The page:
Learning more about copper, it’s history, and artisan’s traditions

Our partnering artisans.

Roots of Heritage has partnered with Purepecha descendant families in the mystical highlands of Central Mexico. These families have learned the art of the craft of working with copper and its versatility. This ancient craft has been passed down from generation to generation with the ever changing styles of each century, and each decade. Since the mid-1500s Purepecha and Spaniards have exchanged knowledge of working with this timeless metal. 

Our partnering artisans are families that work together to succeed and keep their ancient traditions and heritage alive. Some of our custom products can take 4-6 weeks to be made from start to finish, depending on the size and detail required by the client. 

Our master artisan, Ismael is the leader of the family, and works with his 7 brothers and sons. They work together with all of the knowledge that has been passed down to them from countless generations. Ismael and his family are masters of their craft. They are always willing to face new challenges, new ideas, and new designs that each client desires.  

At ROH we are currently working on a project where our partnering artisans and ourselves travel to some European countries to exchange knowledge and techniques with coppersmiths from the old world. Going back to our roots and the beginning of trading knowledge style and culture.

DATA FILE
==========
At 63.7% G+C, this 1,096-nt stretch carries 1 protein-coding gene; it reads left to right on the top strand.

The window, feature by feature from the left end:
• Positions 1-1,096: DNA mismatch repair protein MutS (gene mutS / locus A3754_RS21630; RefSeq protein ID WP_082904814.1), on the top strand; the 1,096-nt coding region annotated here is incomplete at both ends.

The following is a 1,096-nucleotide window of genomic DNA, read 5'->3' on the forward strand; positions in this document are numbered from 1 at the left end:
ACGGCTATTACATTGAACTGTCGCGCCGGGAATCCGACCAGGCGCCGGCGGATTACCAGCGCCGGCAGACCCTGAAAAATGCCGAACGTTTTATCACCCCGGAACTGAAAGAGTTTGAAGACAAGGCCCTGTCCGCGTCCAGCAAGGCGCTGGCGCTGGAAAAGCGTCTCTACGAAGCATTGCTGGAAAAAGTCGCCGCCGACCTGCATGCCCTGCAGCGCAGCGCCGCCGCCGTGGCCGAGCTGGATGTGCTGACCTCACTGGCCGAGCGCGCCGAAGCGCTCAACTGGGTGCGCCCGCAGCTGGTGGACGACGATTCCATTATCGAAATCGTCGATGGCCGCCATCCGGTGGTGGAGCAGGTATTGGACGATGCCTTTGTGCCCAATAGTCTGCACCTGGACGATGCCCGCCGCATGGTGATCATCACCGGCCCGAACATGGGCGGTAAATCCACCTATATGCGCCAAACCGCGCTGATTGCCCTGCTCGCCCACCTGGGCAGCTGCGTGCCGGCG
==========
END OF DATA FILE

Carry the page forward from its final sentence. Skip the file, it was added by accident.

More about copper & its history.

Utilizing the element of fire, and the swing of a hammer, these beautiful works of art are formed.

Copper minerals are found throughout the earth’s crust. Copper occurs in both sedimentary and igneous rocks. The outer 10 kilometers of the earth’s crust contains 33 grams of copper for every ton of rock. And in some places, volcanic rock activity millions of years ago has deposited molten copper in some of the areas that are mined today. 

The Romans began widely importing copper from all across their empire, and started using the metal for engineering purposes, musical instruments, armor, and weaponry. Another important use of copper for the Romans was for their coinage, jewelry, furniture, tools, sculptures, and home products such as bathtubs. Also found in public baths which were very popular in that era. 

Fast forward a couple millennials, in 1801, Paul Revere established the first copper rolling mill in America. More specifically, in Massachusetts. 

Demand for copper is increasingly met by recycling. Recycling copper uses up to 85% less energy than primary production. 

At ROH it’s very important to us that we have products that are made with the least amount of impact, environmentally speaking. By recycling existing copper in different forms and liquefying the ancient metal at a foundry, then cooling it down, one is able to shape it into new forms. In our case, we get copper shaped into various sheet sizes, and various gauges. Then, the artisan’s work begins. 

Once copper is in sheet form, the artisans we partner with start to work their magic, one hammer strike at a time. Bending and shaping this precious metal into a piece art, is their speciality. Utilizing tools that have been essential for humankind for millennials. From the hammer to the anvil, from the wooden metal forming mallet to the leather sand bag, from the chisel to the scribing compass these products are formed. All of these are essential tools to create such a work of art.